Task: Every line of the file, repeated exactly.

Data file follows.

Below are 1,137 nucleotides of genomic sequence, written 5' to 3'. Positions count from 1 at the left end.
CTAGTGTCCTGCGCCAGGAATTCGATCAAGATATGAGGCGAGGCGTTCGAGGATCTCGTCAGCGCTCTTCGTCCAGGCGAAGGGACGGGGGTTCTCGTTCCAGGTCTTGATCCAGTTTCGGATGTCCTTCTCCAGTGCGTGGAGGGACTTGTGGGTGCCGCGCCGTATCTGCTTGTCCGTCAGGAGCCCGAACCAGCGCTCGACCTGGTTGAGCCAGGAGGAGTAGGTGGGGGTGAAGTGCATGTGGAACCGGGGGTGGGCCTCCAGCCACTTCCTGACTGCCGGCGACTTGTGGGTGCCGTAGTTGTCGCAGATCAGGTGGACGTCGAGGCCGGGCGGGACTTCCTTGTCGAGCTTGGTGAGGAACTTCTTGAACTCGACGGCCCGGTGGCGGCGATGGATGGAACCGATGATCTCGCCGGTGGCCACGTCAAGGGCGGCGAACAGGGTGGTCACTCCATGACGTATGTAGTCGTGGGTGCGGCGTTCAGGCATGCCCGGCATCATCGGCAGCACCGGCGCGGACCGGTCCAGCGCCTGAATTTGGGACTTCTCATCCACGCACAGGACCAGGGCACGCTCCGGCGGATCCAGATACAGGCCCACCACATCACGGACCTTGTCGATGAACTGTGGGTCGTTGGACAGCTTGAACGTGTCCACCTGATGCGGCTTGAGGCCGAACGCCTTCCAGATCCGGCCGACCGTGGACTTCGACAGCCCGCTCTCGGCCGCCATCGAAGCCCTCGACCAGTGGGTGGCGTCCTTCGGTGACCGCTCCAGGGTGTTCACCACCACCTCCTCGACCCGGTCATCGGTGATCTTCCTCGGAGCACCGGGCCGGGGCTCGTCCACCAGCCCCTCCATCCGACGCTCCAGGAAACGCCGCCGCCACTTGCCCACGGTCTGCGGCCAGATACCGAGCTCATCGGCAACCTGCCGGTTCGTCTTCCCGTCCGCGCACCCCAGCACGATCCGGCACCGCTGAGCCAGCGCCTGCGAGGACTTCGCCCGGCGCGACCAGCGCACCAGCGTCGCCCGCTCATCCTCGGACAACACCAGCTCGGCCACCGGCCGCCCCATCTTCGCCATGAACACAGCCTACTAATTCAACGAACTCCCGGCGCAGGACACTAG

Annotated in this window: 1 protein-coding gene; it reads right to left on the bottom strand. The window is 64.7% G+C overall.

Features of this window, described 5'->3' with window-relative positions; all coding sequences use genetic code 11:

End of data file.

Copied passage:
Below are 1,137 nucleotides of genomic sequence, written 5' to 3'. Positions count from 1 at the left end.
CTAGTGTCCTGCGCCAGGAATTCGATCAAGATATGAGGCGAGGCGTTCGAGGATCTCGTCAGCGCTCTTCGTCCAGGCGAAGGGACGGGGGTTCTCGTTCCAGGTCTTGATCCAGTTTCGGATGTCCTTCTCCAGTGCGTGGAGGGACTTGTGGGTGCCGCGCCGTATCTGCTTGTCCGTCAGGAGCCCGAACCAGCGCTCGACCTGGTTGAGCCAGGAGGAGTAGGTGGGGGTGAAGTGCATGTGGAACCGGGGGTGGGCCTCCAGCCACTTCCTGACTGCCGGCGACTTGTGGGTGCCGTAGTTGTCGCAGATCAGGTGGACGTCGAGGCCGGGCGGGACTTCCTTGTCGAGCTTGGTGAGGAACTTCTTGAACTCGACGGCCCGGTGGCGGCGATGGATGGAACCGATGATCTCGCCGGTGGCCACGTCAAGGGCGGCGAACAGGGTGGTCACTCCATGACGTATGTAGTCGTGGGTGCGGCGTTCAGGCATGCCCGGCATCATCGGCAGCACCGGCGCGGACCGGTCCAGCGCCTGAATTTGGGACTTCTCATCCACGCACAGGACCAGGGCACGCTCCGGCGGATCCAGATACAGGCCCACCACATCACGGACCTTGTCGATGAACTGTGGGTCGTTGGACAGCTTGAACGTGTCCACCTGATGCGGCTTGAGGCCGAACGCCTTCCAGATCCGGCCGACCGTGGACTTCGACAGCCCGCTCTCGGCCGCCATCGAAGCCCTCGACCAGTGGGTGGCGTCCTTCGGTGACCGCTCCAGGGTGTTCACCACCACCTCCTCGACCCGGTCATCGGTGATCTTCCTCGGAGCACCGGGCCGGGGCTCGTCCACCAGCCCCTCCATCCGACGCTCCAGGAAACGCCGCCGCCACTTGCCCACGGTCTGCGGCCAGATACCGAGCTCATCGGCAACCTGCCGGTTCGTCTTCCCGTCCGCGCACCCCAGCACGATCCGGCACCGCTGAGCCAGCGCCTGCGAGGACTTCGCCCGGCGCGACCAGCGCACCAGCGTCGCCCGCTCATCCTCGGACAACACCAGCTCGGCCACCGGCCGCCCCATCTTCGCCATGAACACAGCCTACTAATTCAACGAACTCCCGGCGCAGGACACTAG

Annotated in this window: 1 protein-coding gene; it reads right to left on the bottom strand. The window is 64.7% G+C overall.

Features of this window, described 5'->3' with window-relative positions; all coding sequences use genetic code 11: